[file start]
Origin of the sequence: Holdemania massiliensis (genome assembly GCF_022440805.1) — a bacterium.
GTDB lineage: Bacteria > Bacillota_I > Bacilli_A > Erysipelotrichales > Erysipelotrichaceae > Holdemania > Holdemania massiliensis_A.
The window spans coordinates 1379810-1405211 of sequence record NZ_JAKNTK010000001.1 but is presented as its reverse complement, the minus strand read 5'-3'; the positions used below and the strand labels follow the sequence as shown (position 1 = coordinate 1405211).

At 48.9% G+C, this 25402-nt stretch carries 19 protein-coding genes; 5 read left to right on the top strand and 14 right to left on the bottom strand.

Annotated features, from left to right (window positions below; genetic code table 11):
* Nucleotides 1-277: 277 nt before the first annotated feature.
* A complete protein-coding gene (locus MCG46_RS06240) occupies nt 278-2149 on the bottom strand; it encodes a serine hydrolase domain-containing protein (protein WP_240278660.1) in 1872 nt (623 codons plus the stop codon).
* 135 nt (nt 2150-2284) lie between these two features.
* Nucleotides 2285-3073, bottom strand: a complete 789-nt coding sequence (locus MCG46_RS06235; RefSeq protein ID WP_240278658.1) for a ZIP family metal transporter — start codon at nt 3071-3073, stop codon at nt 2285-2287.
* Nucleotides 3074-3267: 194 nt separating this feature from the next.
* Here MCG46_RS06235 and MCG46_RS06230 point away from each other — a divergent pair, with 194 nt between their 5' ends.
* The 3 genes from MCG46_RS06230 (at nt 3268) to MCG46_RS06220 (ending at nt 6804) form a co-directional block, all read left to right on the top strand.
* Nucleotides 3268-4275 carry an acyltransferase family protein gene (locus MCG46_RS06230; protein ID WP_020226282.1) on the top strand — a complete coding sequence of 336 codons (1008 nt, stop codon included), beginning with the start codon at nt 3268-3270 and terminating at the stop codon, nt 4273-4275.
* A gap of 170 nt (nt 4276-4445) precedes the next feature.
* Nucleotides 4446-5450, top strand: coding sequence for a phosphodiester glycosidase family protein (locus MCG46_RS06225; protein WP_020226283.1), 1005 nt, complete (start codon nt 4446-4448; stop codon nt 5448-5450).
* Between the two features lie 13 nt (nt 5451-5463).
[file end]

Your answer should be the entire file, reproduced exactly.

Origin of the sequence: Holdemania massiliensis (genome assembly GCF_022440805.1) — a bacterium.
GTDB lineage: Bacteria > Bacillota_I > Bacilli_A > Erysipelotrichales > Erysipelotrichaceae > Holdemania > Holdemania massiliensis_A.
The window spans coordinates 1379810-1405211 of sequence record NZ_JAKNTK010000001.1 but is presented as its reverse complement, the minus strand read 5'-3'; the positions used below and the strand labels follow the sequence as shown (position 1 = coordinate 1405211).

At 48.9% G+C, this 25402-nt stretch carries 19 protein-coding genes; 5 read left to right on the top strand and 14 right to left on the bottom strand.

Annotated features, from left to right (window positions below; genetic code table 11):
* Nucleotides 1-277: 277 nt before the first annotated feature.
* A complete protein-coding gene (locus MCG46_RS06240) occupies nt 278-2149 on the bottom strand; it encodes a serine hydrolase domain-containing protein (protein WP_240278660.1) in 1872 nt (623 codons plus the stop codon).
* 135 nt (nt 2150-2284) lie between these two features.
* Nucleotides 2285-3073, bottom strand: a complete 789-nt coding sequence (locus MCG46_RS06235; RefSeq protein ID WP_240278658.1) for a ZIP family metal transporter — start codon at nt 3071-3073, stop codon at nt 2285-2287.
* Nucleotides 3074-3267: 194 nt separating this feature from the next.
* Here MCG46_RS06235 and MCG46_RS06230 point away from each other — a divergent pair, with 194 nt between their 5' ends.
* The 3 genes from MCG46_RS06230 (at nt 3268) to MCG46_RS06220 (ending at nt 6804) form a co-directional block, all read left to right on the top strand.
* Nucleotides 3268-4275 carry an acyltransferase family protein gene (locus MCG46_RS06230; protein ID WP_020226282.1) on the top strand — a complete coding sequence of 336 codons (1008 nt, stop codon included), beginning with the start codon at nt 3268-3270 and terminating at the stop codon, nt 4273-4275.
* A gap of 170 nt (nt 4276-4445) precedes the next feature.
* Nucleotides 4446-5450, top strand: coding sequence for a phosphodiester glycosidase family protein (locus MCG46_RS06225; protein WP_020226283.1), 1005 nt, complete (start codon nt 4446-4448; stop codon nt 5448-5450).
* Between the two features lie 13 nt (nt 5451-5463).